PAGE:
On 6 June 1944, over 130,000 Allied troops landed on the beaches of Normandy as part of an operation to free Western Europe from German occupation. Divisions from land, sea and air descended on the shores to partake in what was to become the largest seaborne invasion in history. Ships took to the seas to make up the biggest armada the world has ever seen, with 5,000 vessels in the waters around Normandy that day.


BIGOT was a World War II security classification at the highest level of security – above Top Secret. It stood for the British Invasion of German Occupied Territory and was chosen by British Prime Minister Winston Churchill.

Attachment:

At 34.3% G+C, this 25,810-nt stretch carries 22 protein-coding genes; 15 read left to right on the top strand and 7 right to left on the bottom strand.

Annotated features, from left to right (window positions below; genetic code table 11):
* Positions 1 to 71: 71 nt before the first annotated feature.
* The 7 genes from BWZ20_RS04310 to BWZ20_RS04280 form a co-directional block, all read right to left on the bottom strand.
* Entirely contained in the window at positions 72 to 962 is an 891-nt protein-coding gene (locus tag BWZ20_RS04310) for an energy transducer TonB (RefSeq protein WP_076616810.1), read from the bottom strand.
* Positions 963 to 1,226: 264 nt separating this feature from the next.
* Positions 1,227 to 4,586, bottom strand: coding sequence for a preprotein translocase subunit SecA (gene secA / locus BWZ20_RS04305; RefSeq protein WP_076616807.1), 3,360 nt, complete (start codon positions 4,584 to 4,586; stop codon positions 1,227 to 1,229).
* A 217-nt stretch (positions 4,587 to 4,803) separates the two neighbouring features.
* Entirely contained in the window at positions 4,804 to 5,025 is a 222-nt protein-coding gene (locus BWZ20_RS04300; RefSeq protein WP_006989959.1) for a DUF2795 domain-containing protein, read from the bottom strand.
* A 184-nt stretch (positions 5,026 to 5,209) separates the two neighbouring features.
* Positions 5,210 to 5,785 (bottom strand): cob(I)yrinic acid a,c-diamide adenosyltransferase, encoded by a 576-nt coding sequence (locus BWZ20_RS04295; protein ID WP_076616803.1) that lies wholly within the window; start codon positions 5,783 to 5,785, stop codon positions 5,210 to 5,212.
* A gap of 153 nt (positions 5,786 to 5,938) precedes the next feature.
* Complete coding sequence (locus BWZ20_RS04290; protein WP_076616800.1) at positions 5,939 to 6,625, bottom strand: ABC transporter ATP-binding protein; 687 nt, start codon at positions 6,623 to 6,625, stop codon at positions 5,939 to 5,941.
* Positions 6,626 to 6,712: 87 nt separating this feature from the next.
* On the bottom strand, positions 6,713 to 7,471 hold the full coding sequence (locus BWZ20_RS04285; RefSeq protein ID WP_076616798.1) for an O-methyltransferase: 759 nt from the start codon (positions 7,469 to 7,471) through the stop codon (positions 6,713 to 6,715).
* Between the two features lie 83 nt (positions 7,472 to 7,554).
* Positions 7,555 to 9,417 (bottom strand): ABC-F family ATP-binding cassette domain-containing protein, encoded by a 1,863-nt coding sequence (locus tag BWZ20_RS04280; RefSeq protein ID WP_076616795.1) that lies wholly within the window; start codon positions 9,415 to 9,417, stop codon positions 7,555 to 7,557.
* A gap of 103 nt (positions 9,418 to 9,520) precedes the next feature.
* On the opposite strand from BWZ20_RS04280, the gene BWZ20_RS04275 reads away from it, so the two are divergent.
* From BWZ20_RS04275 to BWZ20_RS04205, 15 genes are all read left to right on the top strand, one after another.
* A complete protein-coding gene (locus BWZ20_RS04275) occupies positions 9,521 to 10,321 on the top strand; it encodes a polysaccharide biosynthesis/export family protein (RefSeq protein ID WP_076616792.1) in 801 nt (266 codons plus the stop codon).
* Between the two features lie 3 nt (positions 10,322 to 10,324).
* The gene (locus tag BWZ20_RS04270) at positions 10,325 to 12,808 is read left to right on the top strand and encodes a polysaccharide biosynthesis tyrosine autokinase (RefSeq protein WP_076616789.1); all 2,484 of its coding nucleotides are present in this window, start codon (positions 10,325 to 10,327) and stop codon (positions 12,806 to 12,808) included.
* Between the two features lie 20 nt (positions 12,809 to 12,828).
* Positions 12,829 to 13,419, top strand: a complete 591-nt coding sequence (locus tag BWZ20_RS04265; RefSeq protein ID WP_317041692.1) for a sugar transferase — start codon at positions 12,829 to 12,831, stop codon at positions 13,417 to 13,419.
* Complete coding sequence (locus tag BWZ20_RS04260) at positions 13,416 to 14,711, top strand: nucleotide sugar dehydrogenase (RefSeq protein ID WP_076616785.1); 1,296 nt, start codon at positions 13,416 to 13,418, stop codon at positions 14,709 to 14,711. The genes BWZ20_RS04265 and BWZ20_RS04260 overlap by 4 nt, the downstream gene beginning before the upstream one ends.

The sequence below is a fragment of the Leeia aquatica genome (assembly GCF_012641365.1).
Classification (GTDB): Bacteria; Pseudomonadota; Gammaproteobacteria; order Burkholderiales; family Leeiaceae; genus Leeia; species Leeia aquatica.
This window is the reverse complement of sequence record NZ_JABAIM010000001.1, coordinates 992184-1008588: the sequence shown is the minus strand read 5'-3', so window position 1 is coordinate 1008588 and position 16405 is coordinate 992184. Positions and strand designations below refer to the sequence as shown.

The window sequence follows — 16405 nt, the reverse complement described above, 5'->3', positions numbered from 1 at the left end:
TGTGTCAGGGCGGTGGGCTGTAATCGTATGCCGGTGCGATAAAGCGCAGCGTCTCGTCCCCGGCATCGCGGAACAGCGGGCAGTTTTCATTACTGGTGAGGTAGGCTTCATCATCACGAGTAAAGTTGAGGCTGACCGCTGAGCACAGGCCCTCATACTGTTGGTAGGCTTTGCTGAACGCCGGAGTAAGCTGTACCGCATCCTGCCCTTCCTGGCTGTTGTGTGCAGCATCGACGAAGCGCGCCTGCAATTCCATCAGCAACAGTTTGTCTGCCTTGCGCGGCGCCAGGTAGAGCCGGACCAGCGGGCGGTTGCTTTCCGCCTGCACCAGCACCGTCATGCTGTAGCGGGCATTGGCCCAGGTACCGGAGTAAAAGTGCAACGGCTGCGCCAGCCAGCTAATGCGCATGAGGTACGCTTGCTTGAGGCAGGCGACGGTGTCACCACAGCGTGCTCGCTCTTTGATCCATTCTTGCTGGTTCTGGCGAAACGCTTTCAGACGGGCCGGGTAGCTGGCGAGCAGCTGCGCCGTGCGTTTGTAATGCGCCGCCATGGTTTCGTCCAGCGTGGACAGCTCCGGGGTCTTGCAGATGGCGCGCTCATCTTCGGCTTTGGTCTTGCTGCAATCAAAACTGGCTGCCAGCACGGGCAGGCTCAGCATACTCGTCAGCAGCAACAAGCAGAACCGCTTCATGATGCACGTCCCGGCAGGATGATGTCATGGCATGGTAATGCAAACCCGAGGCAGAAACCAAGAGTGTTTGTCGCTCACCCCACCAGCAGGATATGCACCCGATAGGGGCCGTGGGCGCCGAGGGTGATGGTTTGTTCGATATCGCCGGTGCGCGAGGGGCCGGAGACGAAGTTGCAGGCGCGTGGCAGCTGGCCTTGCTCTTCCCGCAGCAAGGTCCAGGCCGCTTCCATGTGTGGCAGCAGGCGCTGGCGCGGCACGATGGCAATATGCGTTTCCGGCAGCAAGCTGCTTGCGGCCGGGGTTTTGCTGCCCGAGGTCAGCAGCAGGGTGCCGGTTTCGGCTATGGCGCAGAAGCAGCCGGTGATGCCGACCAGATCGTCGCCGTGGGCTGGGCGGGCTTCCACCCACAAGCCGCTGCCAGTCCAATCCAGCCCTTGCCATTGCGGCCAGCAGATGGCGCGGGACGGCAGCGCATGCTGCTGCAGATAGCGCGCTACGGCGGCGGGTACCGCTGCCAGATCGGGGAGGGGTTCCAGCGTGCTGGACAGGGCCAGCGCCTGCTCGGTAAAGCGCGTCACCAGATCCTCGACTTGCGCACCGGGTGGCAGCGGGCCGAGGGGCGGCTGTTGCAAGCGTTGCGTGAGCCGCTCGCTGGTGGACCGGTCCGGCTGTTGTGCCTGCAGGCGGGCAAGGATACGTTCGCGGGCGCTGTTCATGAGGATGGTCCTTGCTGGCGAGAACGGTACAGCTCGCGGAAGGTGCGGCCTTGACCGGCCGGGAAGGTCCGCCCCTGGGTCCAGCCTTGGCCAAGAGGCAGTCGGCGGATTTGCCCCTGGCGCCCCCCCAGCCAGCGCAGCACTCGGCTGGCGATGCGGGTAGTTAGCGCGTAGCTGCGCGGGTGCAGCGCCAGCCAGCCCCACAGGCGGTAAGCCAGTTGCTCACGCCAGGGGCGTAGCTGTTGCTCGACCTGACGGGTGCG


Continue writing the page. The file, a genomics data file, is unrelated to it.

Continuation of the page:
Everyone with knowledge of the D-Day planning work, including the beaches involved in D-Day and the date of invasion, were security cleared and listed on what was known as the ‘BIGOT list’. Those on the BIGOT list were banned from travelling outside the UK in case they were captured and coerced into talking. The stamp ‘BIGOT’ was used to mark all Overlord papers and files.


Expertly reproduced from originals held in the National Archives, these important documents tell the story of D-Day, Operation Overlord from beginning to end, and its significance in changing the course of The Second World War.

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